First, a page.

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QQI launches National Academic Integrity Network

‚ÄčAcademic Cheating

Recent years have seen the rise of contract cheating in higher education, both nationally and internationally. Contract cheating often consists of companies, regularly referred to as "essay mills" selling learners bespoke assignments, essays and even theses which learners then submit for assessment as their own work. Companies advertising such services claim that their products are "plagiarism free" in that they are original pieces of work and reassure learners that they are not breaching plagiarism restrictions by using them. Risk of detection is lower as such products are harder (or even impossible) to detect by the anti-plagiarism software commonly used by colleges.

The Irish Context

The facilitation of learner cheating by "essay mills" has been recognised by QQI as a growing threat to the integrity of Irish higher education.  On foot of representations by QQI to the Department of Education and Skills, a new provision was included in the Qualifications and Quality Assurance (Education and Training) (Amendment) Act 2018.  Section 43a of the Act provides QQI with statutory powers to prosecute those who:

  • assist learners to cheat by completing, in whole or in part, any piece of work required of the enrolled learner for their programme of study, or sit an exam or facilitate the sitting of an exam by someone other than the enrolled learner or provide answers for an exam;

  • advertise cheating services;

  • publish advertisements for cheating services.


The Junior and Leaving Certificate examinations are exempted from the legislation.

National Academic Integrity Network


QQI has established a National Academic Integrity Network, the inaugural meeting of which took place on Thursday 14th November.  The network will represent public and private higher and education providers, and learner representatives to:

  • agree common definitions of academic cheating, 

  • identify good practice in dealing with cheating and 

  • develop methodologies for the reporting and prosecution of instances of cheating within HEIs.  


A number of significant exposures of academic cheating in other jurisdictions have come to light in recent years, drawing attention to this new and growing form of cyber-crime which presents a significant threat to academic integrity and overall reputational damage to the Irish education system.  This will require a sophisticated and collaborative international response.

The network heard from experts in the area of contract cheating:

Professor Michael Draper, Swansea University, who has published a report on the sharp rise in contract cheating (essay mills) and found that as many as one in seven recent graduates may have paid someone to undertake an assignment for them.  Based on this and other research, Professor Draper has called for new UK legislation to tackle this area of academic cheating.  Michael also co-authored a report on behalf of the UK's Quality Assurance Agency providing advice to HEIs on how to tackle contract cheating.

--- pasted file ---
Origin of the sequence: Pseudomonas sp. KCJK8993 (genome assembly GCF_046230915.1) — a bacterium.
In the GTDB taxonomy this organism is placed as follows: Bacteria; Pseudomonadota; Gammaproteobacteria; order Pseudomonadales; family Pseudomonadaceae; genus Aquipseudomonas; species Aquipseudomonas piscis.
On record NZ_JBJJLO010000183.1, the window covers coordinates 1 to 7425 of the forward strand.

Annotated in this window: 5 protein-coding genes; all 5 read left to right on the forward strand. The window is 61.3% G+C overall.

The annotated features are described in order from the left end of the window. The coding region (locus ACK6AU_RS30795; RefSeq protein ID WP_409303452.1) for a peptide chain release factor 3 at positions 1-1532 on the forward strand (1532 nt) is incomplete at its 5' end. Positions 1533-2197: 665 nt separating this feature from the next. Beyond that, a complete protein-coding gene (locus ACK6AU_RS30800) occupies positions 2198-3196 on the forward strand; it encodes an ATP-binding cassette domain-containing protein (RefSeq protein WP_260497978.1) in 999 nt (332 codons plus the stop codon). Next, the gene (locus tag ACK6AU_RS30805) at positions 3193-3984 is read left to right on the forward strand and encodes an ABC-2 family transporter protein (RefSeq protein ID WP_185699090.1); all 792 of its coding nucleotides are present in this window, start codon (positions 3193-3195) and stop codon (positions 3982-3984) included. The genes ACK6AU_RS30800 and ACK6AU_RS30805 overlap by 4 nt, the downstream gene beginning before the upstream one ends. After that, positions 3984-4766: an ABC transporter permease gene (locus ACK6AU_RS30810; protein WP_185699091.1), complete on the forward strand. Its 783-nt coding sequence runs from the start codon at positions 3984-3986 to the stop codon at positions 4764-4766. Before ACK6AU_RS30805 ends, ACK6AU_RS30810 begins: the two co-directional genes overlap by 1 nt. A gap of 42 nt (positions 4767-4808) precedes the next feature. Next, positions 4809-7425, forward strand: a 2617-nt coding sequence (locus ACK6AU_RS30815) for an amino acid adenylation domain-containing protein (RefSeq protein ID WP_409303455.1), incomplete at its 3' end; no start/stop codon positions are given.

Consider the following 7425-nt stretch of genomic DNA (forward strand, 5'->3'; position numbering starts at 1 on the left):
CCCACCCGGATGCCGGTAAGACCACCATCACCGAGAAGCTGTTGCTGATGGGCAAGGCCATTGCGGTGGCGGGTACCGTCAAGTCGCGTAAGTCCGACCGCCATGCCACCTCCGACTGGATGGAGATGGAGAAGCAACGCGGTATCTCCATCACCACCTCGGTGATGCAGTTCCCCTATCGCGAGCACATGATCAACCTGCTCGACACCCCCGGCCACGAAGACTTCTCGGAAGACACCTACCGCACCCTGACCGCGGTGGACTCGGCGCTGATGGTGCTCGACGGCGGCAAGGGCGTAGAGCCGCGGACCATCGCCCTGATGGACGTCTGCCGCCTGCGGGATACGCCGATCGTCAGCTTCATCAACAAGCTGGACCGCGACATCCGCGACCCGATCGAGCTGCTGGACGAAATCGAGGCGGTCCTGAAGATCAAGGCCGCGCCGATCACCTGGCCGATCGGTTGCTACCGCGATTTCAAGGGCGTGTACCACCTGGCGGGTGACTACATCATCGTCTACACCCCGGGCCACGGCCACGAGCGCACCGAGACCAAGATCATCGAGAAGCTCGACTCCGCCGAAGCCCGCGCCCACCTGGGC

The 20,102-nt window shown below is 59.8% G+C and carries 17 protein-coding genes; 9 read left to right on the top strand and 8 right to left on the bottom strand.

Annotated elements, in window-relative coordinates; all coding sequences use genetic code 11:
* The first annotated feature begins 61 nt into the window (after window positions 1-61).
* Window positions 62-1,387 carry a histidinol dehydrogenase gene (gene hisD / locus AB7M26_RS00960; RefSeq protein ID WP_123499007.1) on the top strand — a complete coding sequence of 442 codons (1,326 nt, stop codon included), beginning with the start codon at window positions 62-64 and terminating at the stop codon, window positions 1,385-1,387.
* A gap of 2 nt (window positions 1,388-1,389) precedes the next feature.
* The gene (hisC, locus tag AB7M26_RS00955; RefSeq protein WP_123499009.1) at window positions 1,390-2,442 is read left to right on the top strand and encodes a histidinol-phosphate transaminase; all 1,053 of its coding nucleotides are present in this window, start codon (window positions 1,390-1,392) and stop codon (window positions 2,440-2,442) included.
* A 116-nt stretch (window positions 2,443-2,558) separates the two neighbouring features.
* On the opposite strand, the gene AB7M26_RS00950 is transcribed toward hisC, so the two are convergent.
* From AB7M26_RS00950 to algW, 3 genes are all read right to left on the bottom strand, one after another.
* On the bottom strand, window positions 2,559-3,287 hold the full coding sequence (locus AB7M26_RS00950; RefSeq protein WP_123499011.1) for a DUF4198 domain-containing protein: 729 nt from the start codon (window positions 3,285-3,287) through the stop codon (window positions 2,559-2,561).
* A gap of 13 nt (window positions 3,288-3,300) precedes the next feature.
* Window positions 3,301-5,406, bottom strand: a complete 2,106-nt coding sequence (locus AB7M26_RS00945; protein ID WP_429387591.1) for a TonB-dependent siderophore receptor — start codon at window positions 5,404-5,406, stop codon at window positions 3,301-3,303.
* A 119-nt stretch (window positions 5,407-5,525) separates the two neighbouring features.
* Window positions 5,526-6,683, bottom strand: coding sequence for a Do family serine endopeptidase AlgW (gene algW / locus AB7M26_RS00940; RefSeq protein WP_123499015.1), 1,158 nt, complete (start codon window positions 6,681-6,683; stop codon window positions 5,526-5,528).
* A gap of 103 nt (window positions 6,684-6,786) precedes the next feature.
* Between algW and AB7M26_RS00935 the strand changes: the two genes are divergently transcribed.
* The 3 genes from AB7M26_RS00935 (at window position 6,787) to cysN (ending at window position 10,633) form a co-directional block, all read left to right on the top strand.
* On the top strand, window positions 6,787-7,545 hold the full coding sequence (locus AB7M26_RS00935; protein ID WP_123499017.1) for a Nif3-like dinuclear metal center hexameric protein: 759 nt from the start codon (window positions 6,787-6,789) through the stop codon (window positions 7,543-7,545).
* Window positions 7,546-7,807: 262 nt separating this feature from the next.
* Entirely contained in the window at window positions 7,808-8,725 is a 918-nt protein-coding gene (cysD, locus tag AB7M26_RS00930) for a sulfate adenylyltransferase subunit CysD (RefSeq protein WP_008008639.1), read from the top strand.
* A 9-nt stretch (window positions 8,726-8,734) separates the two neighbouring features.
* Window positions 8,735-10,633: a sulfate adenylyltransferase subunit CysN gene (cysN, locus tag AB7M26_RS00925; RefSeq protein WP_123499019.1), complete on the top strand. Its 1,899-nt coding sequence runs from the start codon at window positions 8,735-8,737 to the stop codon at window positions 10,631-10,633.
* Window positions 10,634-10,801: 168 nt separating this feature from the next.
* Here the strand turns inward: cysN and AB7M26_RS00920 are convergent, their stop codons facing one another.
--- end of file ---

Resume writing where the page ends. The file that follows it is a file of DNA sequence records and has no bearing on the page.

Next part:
Professor Cath Ellis, University of New South Wales (UNSW) is currently conducting research in the area of academic integrity with a particular interest in contract cheating.  UNSW was one of 16 Australian universities affected by the MyMaster scandal in 2015 which discovered that 1000 students across the institutions had paid MyMaster to ghost-write their assignments and sit online tests.  Cath is leading a project with Turnitin, a technology company that supplies plagiarism detection software, to find better ways to identify instances of cheating that go beyond copy and pasting content. 

Next Steps


  • A comprehensive communications campaigns, led by QQI, will target providers, learners, advertisers and publishers to inform them of the new legislation and its implications for them. 

  • QQI plans to introduce several enhancement tools and initiatives to support education providers in preventing and dealing with such activity. 

  • QQI is also proactively engaged with projects at EU and Council of Europe level in this area to ensure that Ireland is at the forefront of initiatives to collaboratively address the challenges presented by online academic fraud.

  • QQI is currently engaged in an extensive public consultation in relation to the Assessment of Learners and Learning which is very relevant in the context of academic cheating.  A Green Paper was published in 2018 and discussion events were hosted separately for the HE and FE sectors.  QQI has compiled stakeholder feedback and recently published a response.

  • QQI is also collaborating on an international project involving peer agencies and HEIs on detection and analysis of academic cheating.